Written by: Gerilynn Falasco, Esq.
Losing a loved one can be one of the most emotionally exhausting experiences in life; at least it was for me. It can be especially difficult when that loved one has struggled with a chronic illness or has been diagnosed with a life-threatening or terminal condition. As an estate planning attorney, I am all too familiar with this experience, having served as my mother’s health care agent.
My mother was first diagnosed with breast cancer in 1994 when I was a senior in high school. She was just 40 years old. Unfortunately, she was re-diagnosed with stage 4 breast cancer in November 2009. My mother was very faithful and never wanted to know what any doctors had to say about her life expectancy. She was also very practical, though, and understood her diagnosis and wanted to plan.
In 2015, she executed a Health Care Proxy, Power of Attorney, and Last Will and Testament. During that time, she went to her doctor appointments and to her treatments. If no one could go with her, she went by herself. She made sure a copy of her Health Care Proxy was on file with her doctors. She stayed in relatively good health until 2019 when everything began to deteriorate. My siblings and I were listed as her Health Care Agents. We were responsible for advocating for her during her hospital stays, speaking with her doctors about her treatment plan, and making decisions about her care during surgeries, procedures and treatments.
As a Health Care Agent, the responsibility could have included having to make split-second decisions during surgery. Luckily for us, we never had that experience, but we were always ready. She was constantly in and out of the hospital during the COVID-19 Pandemic, and I would frequently have to push to speak with the attending physicians about her current issues and the plans going forward because they would round during the day while visitors were only allowed from 3:00-6:00 p.m.
Being strong and advocating for the patient is so important. Eventually, it came time to speak with her doctors about her prognosis and make formal plans for the future. As her cancer progressed, we had to make difficult decisions about her care, including advising her about the availability of hospice care. Each of the treating doctors had recommended hospice care. After a family discussion, I requested a palliative care consultation for her. The physicians who practice in palliative care are wonderful. My mother loved her doctor. I remember my first conversation with the palliative care doctor as well and she was very practical while still managing to be comforting. When the doctor was present in the room, she called me on my cellphone so my mother could hear me, and I explained the recommendation for hospice. My mother knew what that meant, having had a hospice experience with her own mother many years ago. It was a difficult discussion to have for sure, but one I could never have been equipped to have but for the authority to be able to make the inquiries that my mother never wanted to make. I was able to do that as her Health Care Agent. I was able to learn about how her health was likely to continue to deteriorate and how that may impact her quality of life. She wanted maximum pain relief. We had it put expressly into her Health Care Proxy. I honored my mother’s wishes but that did not mean it was easy or went smoothly. I had to enforce my mother's wishes with family members who disagreed with the treatment plan she had put in place.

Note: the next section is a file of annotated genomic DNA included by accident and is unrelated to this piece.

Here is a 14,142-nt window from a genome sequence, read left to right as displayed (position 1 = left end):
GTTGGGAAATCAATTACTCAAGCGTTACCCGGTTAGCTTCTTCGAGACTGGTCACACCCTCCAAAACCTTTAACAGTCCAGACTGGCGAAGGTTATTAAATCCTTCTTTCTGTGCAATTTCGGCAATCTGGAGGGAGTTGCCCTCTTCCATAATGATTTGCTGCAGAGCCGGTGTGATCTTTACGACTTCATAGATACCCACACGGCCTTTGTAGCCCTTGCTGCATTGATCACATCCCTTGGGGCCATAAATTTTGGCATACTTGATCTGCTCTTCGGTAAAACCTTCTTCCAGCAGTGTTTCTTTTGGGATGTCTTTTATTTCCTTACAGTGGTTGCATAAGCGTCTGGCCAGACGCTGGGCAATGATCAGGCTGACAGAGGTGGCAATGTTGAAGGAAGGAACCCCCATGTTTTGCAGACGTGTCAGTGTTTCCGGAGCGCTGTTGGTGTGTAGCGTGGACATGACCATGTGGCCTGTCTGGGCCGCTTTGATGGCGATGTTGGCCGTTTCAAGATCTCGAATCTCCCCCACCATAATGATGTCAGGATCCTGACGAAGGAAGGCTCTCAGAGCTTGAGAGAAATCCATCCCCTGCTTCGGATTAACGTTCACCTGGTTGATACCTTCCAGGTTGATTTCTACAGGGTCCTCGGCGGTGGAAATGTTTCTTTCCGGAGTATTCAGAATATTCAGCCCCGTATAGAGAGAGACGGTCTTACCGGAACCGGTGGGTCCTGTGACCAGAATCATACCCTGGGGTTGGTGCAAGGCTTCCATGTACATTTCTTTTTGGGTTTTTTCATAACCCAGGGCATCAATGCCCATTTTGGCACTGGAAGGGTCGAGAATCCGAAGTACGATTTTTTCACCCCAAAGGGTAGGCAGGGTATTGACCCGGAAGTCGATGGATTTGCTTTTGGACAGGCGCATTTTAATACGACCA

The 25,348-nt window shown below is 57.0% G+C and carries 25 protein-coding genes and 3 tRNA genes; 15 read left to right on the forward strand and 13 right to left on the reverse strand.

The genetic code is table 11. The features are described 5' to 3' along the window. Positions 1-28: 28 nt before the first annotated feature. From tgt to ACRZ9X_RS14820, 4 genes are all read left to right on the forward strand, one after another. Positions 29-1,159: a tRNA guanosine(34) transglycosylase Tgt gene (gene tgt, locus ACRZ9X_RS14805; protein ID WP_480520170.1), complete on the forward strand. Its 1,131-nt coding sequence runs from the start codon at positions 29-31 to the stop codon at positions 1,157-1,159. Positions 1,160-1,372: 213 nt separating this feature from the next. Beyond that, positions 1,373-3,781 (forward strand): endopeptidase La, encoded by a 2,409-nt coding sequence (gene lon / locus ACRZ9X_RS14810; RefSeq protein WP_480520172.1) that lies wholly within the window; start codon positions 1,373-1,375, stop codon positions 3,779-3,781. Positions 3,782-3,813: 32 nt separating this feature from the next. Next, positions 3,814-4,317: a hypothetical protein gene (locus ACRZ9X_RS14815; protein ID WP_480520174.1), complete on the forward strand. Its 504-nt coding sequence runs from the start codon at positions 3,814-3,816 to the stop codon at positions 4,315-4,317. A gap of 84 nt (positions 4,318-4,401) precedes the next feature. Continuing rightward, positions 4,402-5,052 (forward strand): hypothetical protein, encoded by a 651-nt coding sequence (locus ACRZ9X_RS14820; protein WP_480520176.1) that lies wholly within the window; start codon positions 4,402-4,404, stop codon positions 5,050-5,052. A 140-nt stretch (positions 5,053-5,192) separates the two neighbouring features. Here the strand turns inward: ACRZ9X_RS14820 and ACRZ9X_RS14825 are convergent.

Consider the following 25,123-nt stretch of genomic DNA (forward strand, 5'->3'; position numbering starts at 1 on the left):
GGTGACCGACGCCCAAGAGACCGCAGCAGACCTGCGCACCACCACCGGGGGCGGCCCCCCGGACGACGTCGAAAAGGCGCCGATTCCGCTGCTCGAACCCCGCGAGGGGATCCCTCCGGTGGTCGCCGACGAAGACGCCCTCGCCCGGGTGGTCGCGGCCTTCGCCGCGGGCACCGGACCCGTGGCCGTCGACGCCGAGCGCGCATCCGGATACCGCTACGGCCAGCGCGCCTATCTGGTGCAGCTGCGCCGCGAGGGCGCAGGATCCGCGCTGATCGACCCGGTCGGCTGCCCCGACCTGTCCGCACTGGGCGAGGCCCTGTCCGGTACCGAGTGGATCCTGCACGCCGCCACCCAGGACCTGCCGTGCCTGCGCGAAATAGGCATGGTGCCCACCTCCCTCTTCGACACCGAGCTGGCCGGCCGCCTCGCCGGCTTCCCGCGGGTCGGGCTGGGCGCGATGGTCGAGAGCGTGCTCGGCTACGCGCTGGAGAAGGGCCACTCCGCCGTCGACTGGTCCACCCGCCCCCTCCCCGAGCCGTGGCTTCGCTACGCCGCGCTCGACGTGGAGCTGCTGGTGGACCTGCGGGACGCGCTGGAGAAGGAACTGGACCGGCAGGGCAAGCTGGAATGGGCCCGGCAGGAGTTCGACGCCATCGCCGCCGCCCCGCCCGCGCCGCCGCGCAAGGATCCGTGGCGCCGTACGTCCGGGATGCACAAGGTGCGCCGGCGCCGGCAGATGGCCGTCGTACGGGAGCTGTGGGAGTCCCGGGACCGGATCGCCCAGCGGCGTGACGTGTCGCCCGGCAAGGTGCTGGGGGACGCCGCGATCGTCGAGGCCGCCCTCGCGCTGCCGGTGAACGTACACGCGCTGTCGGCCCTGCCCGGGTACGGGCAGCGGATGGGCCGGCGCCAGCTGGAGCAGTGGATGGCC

Being a Health Care Agent is not an easy role to take on. However, it is an important one, and it is something that everyone should consider, no matter how difficult it may seem. A Health Care Proxy is a legal document that allows someone else to make health care decisions for you if you are unable to do so yourself. It was challenging, being a health care agent for my mother, but it was also an honor to be able to fulfill her wishes and ensure that she received the care she wanted up to her final moments.
As an estate planning attorney, I cannot stress enough how important it is to have an end-of-life plan. A Health Care Proxy is important not only for sick individuals but for anyone, even for those 18 years or older.
In New York State, the Public Health law does set forth a hierarchy for medical professionals to designate a health care agent in the absence of an executed Health Care Proxy. However, we never know where we may be hurt or hospitalized. For example, if high school graduates decide to attend college outside of New York State, parents may encounter issues getting information about their hospitalized child without an executed Health Care Proxy. By executing a Health Care Proxy, your chosen Agent has the authority to handle your care versus who the State says your Agent should be.
While some may be uncomfortable discussing death or the end of their lives, it is essential to discuss your wishes with your family and your potential Health Care Agent(s). These conversations may strengthen the resolve of your Agent(s) to advocate for your wishes which may provide them with solace after making a difficult decision. The conversations may also help your family members cope with your loss by knowing they fulfilled your wishes.
Serving as my mother's Health Care Agent was a difficult experience, but one that I will always cherish. It allowed me to be her voice and to make sure that her wishes were carried out as she wanted.
In the end, she passed away during a blizzard, while my two siblings and I were in her living room, laughing at her favorite shows and eating dinner. It is exactly what she had wanted and my siblings and I could not have scripted it better.